Aesthetic Realism and the Beauty of the Brooklyn Bridge

Keywords: Brooklyn Bridge, David McCullough, Aesthetic Realism, Eli Siegel, John A. Roebling, Washington Roebling, Emily Warren Roebling, Opposites, Hart Crane, Joseph Stella.


This article is about one of the world’s most
celebrated structures — the Brooklyn Bridge:
what makes it beautiful, and why it has been
loved by millions of people.
It is based on this landmark principle,
stated by Eli Siegel — poet, critic, and founder
of the philosophy Aesthetic Realism:
“All beauty is a making one of opposites,
and the making one of opposites is what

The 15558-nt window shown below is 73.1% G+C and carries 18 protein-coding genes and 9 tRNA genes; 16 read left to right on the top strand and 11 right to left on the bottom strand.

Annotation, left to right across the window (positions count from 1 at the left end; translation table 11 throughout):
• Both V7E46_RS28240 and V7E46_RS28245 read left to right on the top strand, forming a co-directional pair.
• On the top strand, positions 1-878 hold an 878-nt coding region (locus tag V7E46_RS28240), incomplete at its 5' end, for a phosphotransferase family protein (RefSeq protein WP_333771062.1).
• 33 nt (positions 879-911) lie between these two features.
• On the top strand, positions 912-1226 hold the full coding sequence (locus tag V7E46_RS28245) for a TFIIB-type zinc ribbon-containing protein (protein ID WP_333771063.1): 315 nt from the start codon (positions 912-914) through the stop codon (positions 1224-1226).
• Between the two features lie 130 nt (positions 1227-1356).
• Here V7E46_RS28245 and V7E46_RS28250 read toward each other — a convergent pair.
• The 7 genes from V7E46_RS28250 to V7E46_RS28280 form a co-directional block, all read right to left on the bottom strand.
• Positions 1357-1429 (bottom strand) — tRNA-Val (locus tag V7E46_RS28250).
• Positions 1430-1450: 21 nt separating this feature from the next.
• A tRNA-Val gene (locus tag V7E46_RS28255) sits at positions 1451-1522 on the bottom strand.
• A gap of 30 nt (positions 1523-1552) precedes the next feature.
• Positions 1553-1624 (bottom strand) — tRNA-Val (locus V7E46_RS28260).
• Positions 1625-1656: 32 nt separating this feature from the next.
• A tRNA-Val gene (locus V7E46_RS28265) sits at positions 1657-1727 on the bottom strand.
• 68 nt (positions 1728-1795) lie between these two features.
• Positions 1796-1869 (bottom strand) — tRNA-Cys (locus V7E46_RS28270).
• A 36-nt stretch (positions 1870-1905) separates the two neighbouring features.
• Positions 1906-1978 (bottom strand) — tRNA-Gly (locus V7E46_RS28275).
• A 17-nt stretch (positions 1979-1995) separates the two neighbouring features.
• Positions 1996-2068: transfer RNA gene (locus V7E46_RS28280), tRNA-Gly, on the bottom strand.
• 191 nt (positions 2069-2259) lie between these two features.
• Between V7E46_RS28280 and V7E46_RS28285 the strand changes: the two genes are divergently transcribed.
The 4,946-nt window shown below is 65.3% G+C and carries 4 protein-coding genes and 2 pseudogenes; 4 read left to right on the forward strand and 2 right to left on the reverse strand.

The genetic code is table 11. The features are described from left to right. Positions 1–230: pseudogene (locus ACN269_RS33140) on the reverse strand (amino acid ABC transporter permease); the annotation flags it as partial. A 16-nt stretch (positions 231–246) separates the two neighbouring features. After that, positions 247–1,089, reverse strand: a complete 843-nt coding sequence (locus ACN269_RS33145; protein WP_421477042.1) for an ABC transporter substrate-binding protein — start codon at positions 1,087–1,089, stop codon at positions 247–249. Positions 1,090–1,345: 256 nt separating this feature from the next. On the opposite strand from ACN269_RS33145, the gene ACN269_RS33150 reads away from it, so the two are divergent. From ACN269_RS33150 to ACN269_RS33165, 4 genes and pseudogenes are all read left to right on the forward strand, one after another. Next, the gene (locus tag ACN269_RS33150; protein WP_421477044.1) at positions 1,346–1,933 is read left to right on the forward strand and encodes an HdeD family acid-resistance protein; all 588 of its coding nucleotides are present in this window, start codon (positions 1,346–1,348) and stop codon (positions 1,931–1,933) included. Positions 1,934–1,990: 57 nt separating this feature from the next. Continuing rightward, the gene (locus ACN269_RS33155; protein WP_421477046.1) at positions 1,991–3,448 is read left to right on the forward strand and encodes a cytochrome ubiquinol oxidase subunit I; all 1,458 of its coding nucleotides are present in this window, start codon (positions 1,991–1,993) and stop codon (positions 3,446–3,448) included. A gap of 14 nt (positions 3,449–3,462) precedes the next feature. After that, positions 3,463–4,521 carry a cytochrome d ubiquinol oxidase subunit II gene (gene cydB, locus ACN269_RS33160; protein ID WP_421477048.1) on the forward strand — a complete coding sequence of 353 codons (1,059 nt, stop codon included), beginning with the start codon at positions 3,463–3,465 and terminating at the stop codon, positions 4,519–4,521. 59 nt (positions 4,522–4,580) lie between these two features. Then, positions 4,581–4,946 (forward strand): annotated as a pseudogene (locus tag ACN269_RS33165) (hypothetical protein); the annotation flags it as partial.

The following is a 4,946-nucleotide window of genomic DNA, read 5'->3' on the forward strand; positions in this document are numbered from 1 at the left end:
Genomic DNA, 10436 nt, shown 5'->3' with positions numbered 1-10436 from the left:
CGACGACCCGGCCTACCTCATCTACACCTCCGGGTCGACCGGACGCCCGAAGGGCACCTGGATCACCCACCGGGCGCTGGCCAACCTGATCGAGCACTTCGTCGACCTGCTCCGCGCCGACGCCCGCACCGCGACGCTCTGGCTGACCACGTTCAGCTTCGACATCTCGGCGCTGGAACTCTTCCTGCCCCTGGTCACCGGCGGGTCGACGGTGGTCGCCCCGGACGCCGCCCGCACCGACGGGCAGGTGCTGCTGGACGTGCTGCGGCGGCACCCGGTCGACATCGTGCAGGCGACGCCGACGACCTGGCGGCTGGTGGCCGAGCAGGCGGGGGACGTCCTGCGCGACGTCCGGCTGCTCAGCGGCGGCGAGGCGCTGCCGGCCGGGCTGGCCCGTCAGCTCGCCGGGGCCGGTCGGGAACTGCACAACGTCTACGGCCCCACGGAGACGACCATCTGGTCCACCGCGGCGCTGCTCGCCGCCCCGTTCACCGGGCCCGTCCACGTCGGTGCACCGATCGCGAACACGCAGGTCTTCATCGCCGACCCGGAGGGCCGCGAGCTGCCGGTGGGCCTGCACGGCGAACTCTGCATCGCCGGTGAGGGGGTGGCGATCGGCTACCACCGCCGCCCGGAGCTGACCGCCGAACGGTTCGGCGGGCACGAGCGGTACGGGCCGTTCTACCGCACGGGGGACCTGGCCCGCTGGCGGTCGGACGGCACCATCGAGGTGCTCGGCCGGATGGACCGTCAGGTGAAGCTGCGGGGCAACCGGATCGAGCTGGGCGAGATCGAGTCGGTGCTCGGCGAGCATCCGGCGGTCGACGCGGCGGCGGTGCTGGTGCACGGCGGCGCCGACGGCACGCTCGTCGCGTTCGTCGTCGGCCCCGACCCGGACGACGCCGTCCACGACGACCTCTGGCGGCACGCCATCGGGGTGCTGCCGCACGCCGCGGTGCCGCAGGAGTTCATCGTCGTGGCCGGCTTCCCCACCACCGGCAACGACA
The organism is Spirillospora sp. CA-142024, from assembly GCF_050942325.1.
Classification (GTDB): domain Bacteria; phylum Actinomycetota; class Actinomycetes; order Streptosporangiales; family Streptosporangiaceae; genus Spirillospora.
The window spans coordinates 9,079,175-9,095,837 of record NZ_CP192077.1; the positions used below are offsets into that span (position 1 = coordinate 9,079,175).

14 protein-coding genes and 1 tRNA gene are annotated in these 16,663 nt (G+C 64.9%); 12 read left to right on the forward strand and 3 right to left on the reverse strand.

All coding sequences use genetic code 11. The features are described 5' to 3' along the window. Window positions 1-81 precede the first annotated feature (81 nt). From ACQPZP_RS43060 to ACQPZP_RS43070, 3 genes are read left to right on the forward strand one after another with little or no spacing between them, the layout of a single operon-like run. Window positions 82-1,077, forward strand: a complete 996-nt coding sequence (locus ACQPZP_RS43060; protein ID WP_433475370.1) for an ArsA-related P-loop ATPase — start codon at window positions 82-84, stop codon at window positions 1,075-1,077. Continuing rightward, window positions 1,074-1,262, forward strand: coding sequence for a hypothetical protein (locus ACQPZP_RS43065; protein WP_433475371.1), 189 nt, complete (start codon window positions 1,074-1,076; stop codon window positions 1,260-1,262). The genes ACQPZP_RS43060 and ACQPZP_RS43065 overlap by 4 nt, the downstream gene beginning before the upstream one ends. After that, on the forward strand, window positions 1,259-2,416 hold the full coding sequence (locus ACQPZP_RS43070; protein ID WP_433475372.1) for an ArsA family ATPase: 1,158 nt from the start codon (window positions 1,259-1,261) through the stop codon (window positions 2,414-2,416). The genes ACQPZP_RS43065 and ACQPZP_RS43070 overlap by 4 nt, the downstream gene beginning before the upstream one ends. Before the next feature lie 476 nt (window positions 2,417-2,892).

we are going after in ourselves.”
Beginning with the effect of this bridge
on such artists and poets as Joseph Stella
and Hart Crane, it then describes each step
of the design and construction
of this magnificent structure, showing how
the making one of opposites — Power
and Grace, Heaviness and Lightness, Firmness
and Flexibility, Simplicity and Complexity —
is what makes it a great work of both
engineering and art. For example, in Bridges
and Their Builders, Steinman and Watson write:
“The pierced granite towers, the graceful arc
of the main cables, the gossamer network
of lighter cables, and the arched line
of the roadway combine to produce a matchless
composition, expressing the harmonious union
of power and grace”.
Doesn’t every person want to be at once
strong and graceful? The authors describe
how, as people are affected by the beautiful sensible relation of opposing forces working
together for one purpose in the Brooklyn
Bridge, they feel more hopeful that these same
opposites can make sense in their own lives.